Attorneys at Law’

 

            “What’s this about?”  I am not doing another ‘convention’ for a bunch of uptight cheapskates like I did for the AMA (yeah doctors and lawyers are cheap bastards when it comes to spending money on something other than themselves).

            “Your father, Louis Tucker, he passed away.  He died.”

            I jumped down and sat in one of the empty chairs.  I felt like the air was being sucked from my lungs.  Tears didn’t flow, instead a feeling of heaviness, like when I broke my ankle and the x-ray tech put the lead apron on me and it pushed down on my chest.  Meredith Klein, Esq. looked from me to the floor.  No wonder he was uncomfortable.

            “What did he die from?”  My voice unintentionally came out like a frog’s.

            “Cancer, it started in his pancreas and spread quickly.”

            “Ok, well, thanks for letting me know.”  I spun to head to the back room, I could feel the pressure building again.  I could hear the razors clinking against their tin box in my mind. 

            The disc jockey was pointing at the den mother who was headed my way.  It was his way of warning me.  Crap.  I moved to the left but Sweetz was in the way.

            She had a scowl that made me cringe (and a jiggly ass made my stomach turn).  Silky was her stage name and that was fine, in her younger days, but now most of the girls called her Botox.  Every inch of her had wrinkles (and I worked in a strip club- I have seen every inch).

            “Eden, a word please,” a mesh mini skirt showed the cottage cheese jiggle that she got for her fiftieth birthday.  Her cheeks sagged and wrinkled (she got those for her sixtieth birthday) in the middle as if Gravity himself was pushing down on a once firm posterior.  (You know Gravity’s got to be a man.  Surely a woman wouldn’t deprive us of perky tits and ass).

            “You do your lap dance and move on.  We are not here to idly chit chat.”  I looked at Silky, really looked at her.  I seriously considered having a mini-meltdown but decided against it.  Then I looked around the club, two other girls were sitting at the bar, idly chit chatting with Kenny, the bouncer.  And where were the twins?  Why was she coming after me?

            Silky crossed her arms and stared down from her stiletto enhanced six-foot-four height.  If I hadn’t seen it myself I’d never guess she was a stripper.  Her personality was more like a Catholic School nun.

            “He’s not a customer, he’s a lawyer.”

            “Why are you conducting personal business here?”  Her eyes bugged out and she grabbed my arm to pull me away from Meredith who was just standing there with his mouth open (he had probably never been in a strip club).  “And why do you need a lawyer?”  She whispered as she again crossed her arms.  Her arms were spotted like a Dalmatian.  She was the sole reason I don’t go tanning.  Her sun damaged skin bunched up. It was worse in her cleavage.  Why doesn’t she Botox that?

            “My father died.  He just came to tell me the news.”  It was hard but somehow I managed to keep my face neutral when really I wanted to punch something (or someone).  Why was she bothering me when at least two girls were in the parking lot giving five-dollar head instead of dancing?

            “Oh, my,” she said trying to steady herself against my news, “well you can’t leave now.  A bachelor party is coming in,” she leaned in, “friends of Pig’s.”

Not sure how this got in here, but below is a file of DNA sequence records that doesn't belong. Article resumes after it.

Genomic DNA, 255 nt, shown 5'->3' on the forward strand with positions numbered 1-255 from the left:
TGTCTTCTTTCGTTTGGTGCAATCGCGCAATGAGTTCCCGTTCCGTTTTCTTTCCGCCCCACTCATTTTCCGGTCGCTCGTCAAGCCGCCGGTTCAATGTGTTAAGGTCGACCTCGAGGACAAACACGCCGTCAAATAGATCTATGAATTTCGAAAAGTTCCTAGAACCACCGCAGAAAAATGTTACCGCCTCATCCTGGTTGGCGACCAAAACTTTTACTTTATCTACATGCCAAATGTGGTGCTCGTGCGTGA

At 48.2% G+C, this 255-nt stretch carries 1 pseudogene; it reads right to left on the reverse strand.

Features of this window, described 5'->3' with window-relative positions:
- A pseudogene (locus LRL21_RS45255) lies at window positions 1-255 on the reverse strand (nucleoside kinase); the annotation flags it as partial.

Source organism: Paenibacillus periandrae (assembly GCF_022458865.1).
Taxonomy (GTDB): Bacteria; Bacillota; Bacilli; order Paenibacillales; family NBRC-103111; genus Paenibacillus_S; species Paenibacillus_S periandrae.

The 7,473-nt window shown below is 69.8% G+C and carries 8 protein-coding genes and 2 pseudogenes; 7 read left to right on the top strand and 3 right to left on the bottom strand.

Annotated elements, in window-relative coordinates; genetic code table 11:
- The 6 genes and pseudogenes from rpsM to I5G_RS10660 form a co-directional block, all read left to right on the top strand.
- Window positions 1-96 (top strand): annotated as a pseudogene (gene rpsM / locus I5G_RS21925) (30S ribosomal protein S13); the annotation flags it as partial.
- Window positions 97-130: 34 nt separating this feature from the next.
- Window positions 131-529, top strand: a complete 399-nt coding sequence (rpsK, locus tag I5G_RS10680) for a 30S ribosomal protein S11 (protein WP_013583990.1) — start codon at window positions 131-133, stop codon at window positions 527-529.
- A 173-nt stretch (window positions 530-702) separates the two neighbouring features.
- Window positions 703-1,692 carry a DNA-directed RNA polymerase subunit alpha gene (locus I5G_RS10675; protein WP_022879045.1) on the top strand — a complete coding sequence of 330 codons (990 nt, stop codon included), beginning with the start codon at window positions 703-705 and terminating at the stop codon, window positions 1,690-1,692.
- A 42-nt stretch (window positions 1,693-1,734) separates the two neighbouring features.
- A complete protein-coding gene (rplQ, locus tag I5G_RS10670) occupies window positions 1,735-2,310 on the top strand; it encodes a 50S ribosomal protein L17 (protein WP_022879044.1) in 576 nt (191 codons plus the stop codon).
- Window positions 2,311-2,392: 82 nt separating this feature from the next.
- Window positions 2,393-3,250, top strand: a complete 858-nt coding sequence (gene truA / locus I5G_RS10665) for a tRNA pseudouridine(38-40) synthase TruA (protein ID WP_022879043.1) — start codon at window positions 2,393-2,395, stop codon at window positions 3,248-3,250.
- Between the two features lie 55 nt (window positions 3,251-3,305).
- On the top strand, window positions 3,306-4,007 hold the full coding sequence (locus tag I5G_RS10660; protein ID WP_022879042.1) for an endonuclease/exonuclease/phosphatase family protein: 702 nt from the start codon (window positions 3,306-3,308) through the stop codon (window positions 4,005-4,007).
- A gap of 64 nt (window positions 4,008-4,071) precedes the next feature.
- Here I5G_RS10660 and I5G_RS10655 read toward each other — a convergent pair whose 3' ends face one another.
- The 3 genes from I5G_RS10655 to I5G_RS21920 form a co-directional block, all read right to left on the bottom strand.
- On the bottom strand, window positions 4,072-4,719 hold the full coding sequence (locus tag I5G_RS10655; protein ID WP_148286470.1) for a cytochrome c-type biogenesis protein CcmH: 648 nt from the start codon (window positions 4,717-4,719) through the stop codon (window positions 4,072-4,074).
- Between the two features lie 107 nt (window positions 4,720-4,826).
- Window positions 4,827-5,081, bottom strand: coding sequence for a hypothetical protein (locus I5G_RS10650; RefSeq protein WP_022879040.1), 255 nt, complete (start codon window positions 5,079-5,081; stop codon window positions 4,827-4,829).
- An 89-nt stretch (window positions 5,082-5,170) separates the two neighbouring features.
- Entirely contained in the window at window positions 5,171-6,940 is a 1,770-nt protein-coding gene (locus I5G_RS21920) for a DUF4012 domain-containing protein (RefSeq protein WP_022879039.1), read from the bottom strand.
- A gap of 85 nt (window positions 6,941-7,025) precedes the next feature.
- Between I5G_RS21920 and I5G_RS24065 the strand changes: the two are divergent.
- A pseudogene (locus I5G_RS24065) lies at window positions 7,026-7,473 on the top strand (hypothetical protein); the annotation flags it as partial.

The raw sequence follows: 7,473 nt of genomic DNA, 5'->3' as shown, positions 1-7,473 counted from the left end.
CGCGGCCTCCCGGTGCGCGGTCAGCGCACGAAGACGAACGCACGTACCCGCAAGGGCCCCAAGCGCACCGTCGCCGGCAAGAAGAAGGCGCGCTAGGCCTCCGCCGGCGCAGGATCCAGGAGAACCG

Pig, a large, sweaty, red-faced man, sat in the back by the bar smoking a cigar and sipping bourbon.  He owned the club just so he could sit on his ass all night and watch the show (which he did.  Every night).  I always thought it was ironic that someone whose actual last name was Pig would grow up to own a strip club.

            “Try to keep it together,” she said and then Silky a.k.a. Botox did something I never expected, she hugged me.  I stood stiff, not returning the unwanted affection and silently counted the seconds until it would end.

            After a few (14) awkward seconds (awkward to me anyway), she released me and stalked off behind the curtain. 

            My attention turned back to Meredith Klein, Esq. who stood perfectly still, eyes actively roaming the popcorn textured ceiling.  He looked down at me as sweat rolled down his forehead.  He took out his handkerchief (yes, an actual silk pocket square type thing) and wiped his brow.

            “Did you tell Breck yet?”  I asked.  I haven’t seen Breck, my younger half-brother, in years and didn’t really want to.  His rebellious personality has not just been a teenage phase but a continuous lifestyle since the womb (he came late, he lit the couch on fire when he was three, he cut Lou’s hair one night while Lou slept (I particularly liked that one) and the biggie was when he was fourteen he unsuccessfully robbed a shoe store, yes, a shoe store). 

            “Um, no, I was told to tell you and you would take care of your brother and everything else.”  Meredith pushed up his glasses just in time for Sweetz to wink at him.  He looked at the floor again and didn’t lift his head again.

            “Oh no, no, no, no, no, no, no, I am not taking care of anything.  Man, he has balls.”  I looked at Meredith.  He gawked.  “I mean he had balls.  I can’t believe this.  How is it he can abandon me at the age of four and now I get stuck paying for his funeral?”`

            “I think you misunderstood me.  He’s already been buried.  The funeral was paid for.  He was laid to rest at Oak Park Cemetery.”